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A Pragmatic Approach to Climate Change: Part 1—Choose a Fact-Based Strategy

The views expressed are those of the author and do not necessarily reflect the views of ASPA as an organization.

By Erik Devereux
August 26, 2021

This is the first in a series of columns I will write for PA Times Online the role of government in managing climate change. About 50 years ago scientists began putting humanity on notice that increasing levels of carbon in the earth’s atmosphere inevitably would destabilize the planet’s climate with potentially grievous consequences. We stand today on the cusp of realizing those consequences and possibly even much worse (see the United States Drought Monitor Report for a visual map). Much of the rather pointless debate about climate change over those 50 years was devoted to whether or not the climate was changing (it is) and who to blame (as if identifying the culprit somehow would fix the problem). Truth be told, the entire debate was a distraction pushed in large part by entrenched economic interests erroneously convinced that real action on climate change might hurt these interests financially.

All of this must stop immediately. If the governments of the earth make any more mistakes in responding to climate change, then more than a billion people living in environmentally vulnerable areas around the world could lose their lives in short order. That would be a death toll dwarfing the combined fatalities of all wars and genocides since 1900. If you do not believe this, consider that the 2010 earthquake in Haiti killed about 400,000 persons or about the total number of United States combat-related deaths in all of World War Two. That was just a small sampling of what can happen to environmentally vulnerable populations in the face of disaster. The preventable deaths of more than a billion people certainly should not be the legacy of how we chose to deal with climate change in this century.

The current and destructive distraction in the ongoing debates over climate change regards how to slow or stop the release of carbon into the atmosphere by changing the economic decisions of billions of consumers. The facts are clear: this is not going to work, perhaps with the exception of the wealthy switching to electric vehicles (and mostly for prestige, not any real contribution to a solution). Here are two reasons why the current push for changing consumer preferences will fail:

  1. It simply is too late. In many fundamental ways, the climate simply will not respond quickly enough to these shifts to forestall disaster. Back in the halcyon days of yore (2016), I wrote a column for the PA Times about one facet of this—rising sea levels due to the melting ice sheets in Antarctica and Greenland—that you can read here.
  2. The billions of people living in anticipation of enjoying vital, modern amenities such as air conditioning are not going to accept messaging that says they must sacrifice so that others can continue to have those amenities. In the perverse nature of climate feedback loops, those without air conditioning are going to demand that benefit even when providing it to billions more households could make the earth warmer.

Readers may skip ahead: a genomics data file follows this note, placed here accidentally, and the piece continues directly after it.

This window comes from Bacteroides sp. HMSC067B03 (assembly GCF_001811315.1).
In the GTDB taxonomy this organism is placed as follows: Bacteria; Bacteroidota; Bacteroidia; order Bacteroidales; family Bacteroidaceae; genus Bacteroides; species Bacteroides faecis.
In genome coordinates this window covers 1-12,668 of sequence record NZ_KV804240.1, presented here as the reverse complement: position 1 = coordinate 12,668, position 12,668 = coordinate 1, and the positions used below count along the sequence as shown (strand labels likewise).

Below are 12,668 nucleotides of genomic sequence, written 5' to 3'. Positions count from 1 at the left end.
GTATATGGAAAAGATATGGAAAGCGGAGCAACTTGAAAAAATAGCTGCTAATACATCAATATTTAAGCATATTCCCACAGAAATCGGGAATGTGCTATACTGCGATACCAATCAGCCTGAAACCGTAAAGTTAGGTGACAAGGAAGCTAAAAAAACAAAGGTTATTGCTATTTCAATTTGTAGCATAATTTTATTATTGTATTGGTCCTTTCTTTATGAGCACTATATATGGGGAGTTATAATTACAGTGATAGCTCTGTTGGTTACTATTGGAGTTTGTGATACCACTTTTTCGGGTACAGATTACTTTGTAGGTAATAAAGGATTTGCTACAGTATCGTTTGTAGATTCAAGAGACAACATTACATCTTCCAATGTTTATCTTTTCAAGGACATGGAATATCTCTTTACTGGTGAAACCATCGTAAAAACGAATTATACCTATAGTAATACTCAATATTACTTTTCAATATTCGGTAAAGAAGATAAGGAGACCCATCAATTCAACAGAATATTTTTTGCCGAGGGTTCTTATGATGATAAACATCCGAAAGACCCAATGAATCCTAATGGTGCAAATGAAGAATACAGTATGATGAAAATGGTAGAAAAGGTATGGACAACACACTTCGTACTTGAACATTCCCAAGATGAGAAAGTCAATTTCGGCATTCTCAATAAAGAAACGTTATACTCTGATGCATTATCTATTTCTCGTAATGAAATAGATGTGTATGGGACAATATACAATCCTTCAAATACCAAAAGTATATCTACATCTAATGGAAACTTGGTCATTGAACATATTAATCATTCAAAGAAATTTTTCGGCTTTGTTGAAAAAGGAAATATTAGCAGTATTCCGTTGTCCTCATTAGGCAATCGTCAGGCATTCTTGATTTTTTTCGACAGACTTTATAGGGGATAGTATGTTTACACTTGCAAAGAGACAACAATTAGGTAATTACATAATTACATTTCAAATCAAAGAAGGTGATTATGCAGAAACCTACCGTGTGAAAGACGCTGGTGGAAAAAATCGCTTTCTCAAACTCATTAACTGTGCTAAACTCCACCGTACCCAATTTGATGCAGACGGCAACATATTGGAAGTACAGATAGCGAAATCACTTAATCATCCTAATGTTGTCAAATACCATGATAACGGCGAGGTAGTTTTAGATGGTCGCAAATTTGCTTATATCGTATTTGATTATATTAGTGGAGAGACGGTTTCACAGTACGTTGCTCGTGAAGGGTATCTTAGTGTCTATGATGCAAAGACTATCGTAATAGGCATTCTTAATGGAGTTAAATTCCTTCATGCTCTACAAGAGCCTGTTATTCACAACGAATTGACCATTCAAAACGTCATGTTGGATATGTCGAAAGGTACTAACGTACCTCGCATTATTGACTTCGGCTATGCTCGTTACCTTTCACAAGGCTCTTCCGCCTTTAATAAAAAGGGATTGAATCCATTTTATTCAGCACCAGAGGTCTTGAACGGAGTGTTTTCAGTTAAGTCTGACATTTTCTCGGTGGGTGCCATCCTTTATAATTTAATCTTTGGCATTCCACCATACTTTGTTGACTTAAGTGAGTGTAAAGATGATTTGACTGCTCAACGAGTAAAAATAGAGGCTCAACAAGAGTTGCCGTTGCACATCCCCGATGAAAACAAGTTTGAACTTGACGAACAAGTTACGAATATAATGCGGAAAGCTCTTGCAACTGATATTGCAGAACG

Instead of helping to address climate change, the discussion about changing consumer choices is another example of forestalling any serious actions that might possibly impinge on the economic well-being of those who benefit from the current carbon economy.

I come at this issue as a dedicated pragmatist. We need workable, pragmatic solutions that are commensurate with the problem, based in facts and not immediately stacked up against intense political opposition. Political conservatives have moved from denying climate change to falling back on their mantra that the market will take care of it. Those on the left are fixating on making corporate culprits pay for their sins. Both approaches literally are dead ends for humanity.

As far as I can discern, the only way forward is to start managing the earth’s climate dynamically. There are four components to this approach. First, we need to deflect back into space a significant amount of energy coming from the Sun. There are scientific and engineering obstacles to overcome, not to mention a governance conundrum I will address in my next column. The goal must be to cool the earth now, not wait 50 years for the level of carbon in the atmosphere to stabilize. Second, we need to invest in technologies worldwide that remove carbon from the atmosphere while allowing billions of additional households to have modern amenities. Third, we need to make changes to technologies such as air conditioning, heating and transportation that wean everyone off fossil fuels. And, fourth, per my 2016 column referenced above, we need to manage the rising seas. I know that most of the readers of this column are public administrators, not politicians. I am appealing to you because you will have an important voice in the debates over climate change. Here is the bottom line. There has been much attention recently to terraforming planets like Mars to facilitate eventual human habitation. That clearly is not going to work. What is necessary, unfortunately, is to begin terraforming the earth. We have no choice. Stop debating strategy and begin developing promising tactics. A billion lives hang in the balance.


Author: Erik Devereux is a consultant to nonprofits and higher education and teaches at Georgetown University. He has a B.S. from the Massachusetts Institute of Technology (Political Science, 1985) and a Ph.D. from the University of Texas at Austin (Government, 1993). He is the author of Methods of Policy Analysis: Creating, Deploying, and Assessing Theories of Change (Amazon Kindle Direct). Email: [email protected]. Twitter: @eadevereux.

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